Sharks are found in Turkey. Turkey remains a favorite resort due to its availability and cheapness. Everyone knows that there are safe katran sharks in the Black Sea, therefore, like a bolt from the blue, the news sounded that in the waters of the Turkish resort of Bodrum and Marmaris, predatory sand sharks, dangerous to humans, appeared. However, the Turkish authorities have officially denied these rumors, no beaches have been closed due to the dangers. Officials believe that the mistake came from an incorrect translation, local media reported that the town of Bonjuk, closed, by the way, to tourists, is a shark breeding site. The journalists, greedy for sensations, fanned the sensation. It is possible that unscrupulous competitors, seeking to redirect the flow of tourists, had a hand in creating the myth. Naturally, such a rumor can scare people away from Turkish resorts.By the way, sand sharks are considered one of the most dangerous in the water area of ‚Äč‚ÄčAfrica, some individuals are able to bite a person in half.

Sharks live only in the sea. Among all the variety of shark species, there are those that debunk this myth. 26 shark species from coastal areas are able to enter estuaries and estuaries with brackish or fresh water. These are representatives of gray, prickly and mustelids, stingrays and sawn rays. A separate ecological group is made up of the mantura stingray - a large (up to 2 m) stingray, which constantly lives in the brackish water of the "border area", and does not go out into the sea. There is a group of euryhaline, which are capable of both living in the sea and settling and even breeding in rivers and freshwater lakes. There are 14 species of such sharks. These are representatives of the same families of gray sharks, sawn rays and stingrays. For example, the Atlantic sawdore and blunt shark are found in the Amazon up to its upper reaches, as well as in the Ganges and Zambezi rivers, several thousand kilometers from the mouth. The evolution of the shark in Lake Nicaragua has resulted in a form that never goes out to sea at all. Finally, there are forms that live in fresh waters all the time. There are 29 types of them. These include, for example, the river stingrays that live in the rivers of South and Central America, some representatives of the "ordinary" stingrayers and the Indian river shark. The latter constantly dwells in the Ganges, reaching its upper course. Mostly stingrays and sharks living in fresh water are found in tropical and warm rivers and lakes. Their greatest diversity is observed in the tropics. But from time to time they enter some rivers of North America and Southern Europe, the Mediterranean basin. Freshwater cartilaginous fish are found in large bodies of water; they are not found in small ponds and rivers. It is curious that all freshwater sharks are quite large, reaching sexual maturity with a length of about 2 m.The sizes of stingrays living in fresh waters vary from 20-30 cm to 2 m. As they have the greatest diversity of species living in freshwater shark water. In general, freshwater cartilaginous species are characterized by the same biological features as for their marine relatives. Even the structure of the gills has not changed and does not contribute to a better use of oxygen in warm water.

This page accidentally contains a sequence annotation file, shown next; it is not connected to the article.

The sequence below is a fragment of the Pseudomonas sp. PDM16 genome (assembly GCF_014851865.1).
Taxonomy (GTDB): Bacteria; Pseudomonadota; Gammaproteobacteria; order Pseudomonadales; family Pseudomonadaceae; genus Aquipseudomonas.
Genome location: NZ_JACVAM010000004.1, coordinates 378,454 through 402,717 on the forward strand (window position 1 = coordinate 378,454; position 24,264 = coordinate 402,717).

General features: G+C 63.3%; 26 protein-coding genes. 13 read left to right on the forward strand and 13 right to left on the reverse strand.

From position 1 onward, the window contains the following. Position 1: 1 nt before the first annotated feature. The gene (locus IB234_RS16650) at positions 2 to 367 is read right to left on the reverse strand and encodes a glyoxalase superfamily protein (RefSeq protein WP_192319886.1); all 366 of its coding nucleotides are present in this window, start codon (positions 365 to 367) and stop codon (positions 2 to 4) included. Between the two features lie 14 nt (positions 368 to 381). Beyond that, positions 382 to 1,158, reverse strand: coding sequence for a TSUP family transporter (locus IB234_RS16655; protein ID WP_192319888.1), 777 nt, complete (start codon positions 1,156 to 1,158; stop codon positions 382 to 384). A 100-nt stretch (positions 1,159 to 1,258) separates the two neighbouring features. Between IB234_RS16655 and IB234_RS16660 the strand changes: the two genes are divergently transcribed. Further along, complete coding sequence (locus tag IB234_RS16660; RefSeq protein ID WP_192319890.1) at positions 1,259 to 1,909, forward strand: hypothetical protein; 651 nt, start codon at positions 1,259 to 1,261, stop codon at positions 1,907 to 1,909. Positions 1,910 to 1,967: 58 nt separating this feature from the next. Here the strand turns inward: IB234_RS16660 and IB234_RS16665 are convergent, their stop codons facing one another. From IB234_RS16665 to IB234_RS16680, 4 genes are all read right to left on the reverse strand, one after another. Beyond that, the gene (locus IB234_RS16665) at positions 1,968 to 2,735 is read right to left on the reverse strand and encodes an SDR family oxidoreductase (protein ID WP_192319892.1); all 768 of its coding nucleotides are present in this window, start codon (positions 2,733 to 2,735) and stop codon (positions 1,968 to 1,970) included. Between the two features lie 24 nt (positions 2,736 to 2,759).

The shark in the sea is not afraid of anyone. Little known is the fact that sharks themselves serve as food for another strong sea hunter - the sperm whale, which feeds on no less than twenty species of sharks. At the same time, both small and gigantic sharks weighing up to half a tone become its prey. By actively hunting whales, humans have greatly reduced the population of sperm whales in the oceans. This allowed sharks to feel safe, especially since they are couch potatoes, and long migrations were peculiar to sperm whales. For some species of sharks, terrible enemies are their own brethren, stronger and larger. White, feline, tiger and blue sharks eat their relatives. A large, up to 4 meters long swordfish can also become a natural enemy. Small sharks are hunted by large rock perches, various rays, halibuts, big-eyed tuna. However, undoubtedly, the shark's biggest enemy is man. They fall into the nets set on tuna, they are caught for self-affirmation, in the end, they are used for real fishing. All this has led to a sharp decline in the shark population, to the fact that people have already begun to think about protecting these unique creatures. Even harmless giants (white, tiger shark, hammer fish) are ruthlessly destroyed by people. Today, fox and mako sharks, beloved by gourmets, have been practically destroyed off the coast of California. Lemon sharks are exterminated, going to bait for crabs. Hammerhead sharks, valuable for their fins, have been almost completely destroyed off the coast of Costa Rica. The jaws of white sharks are redeemed by collectors for 5 thousand dollars, the fishery attracted anglers so much that fishing for these fish within 200 miles of the coast of South Africa was declared a crime.

Watch the video: I Pet my Own Shark. My Animated Story (December 2020).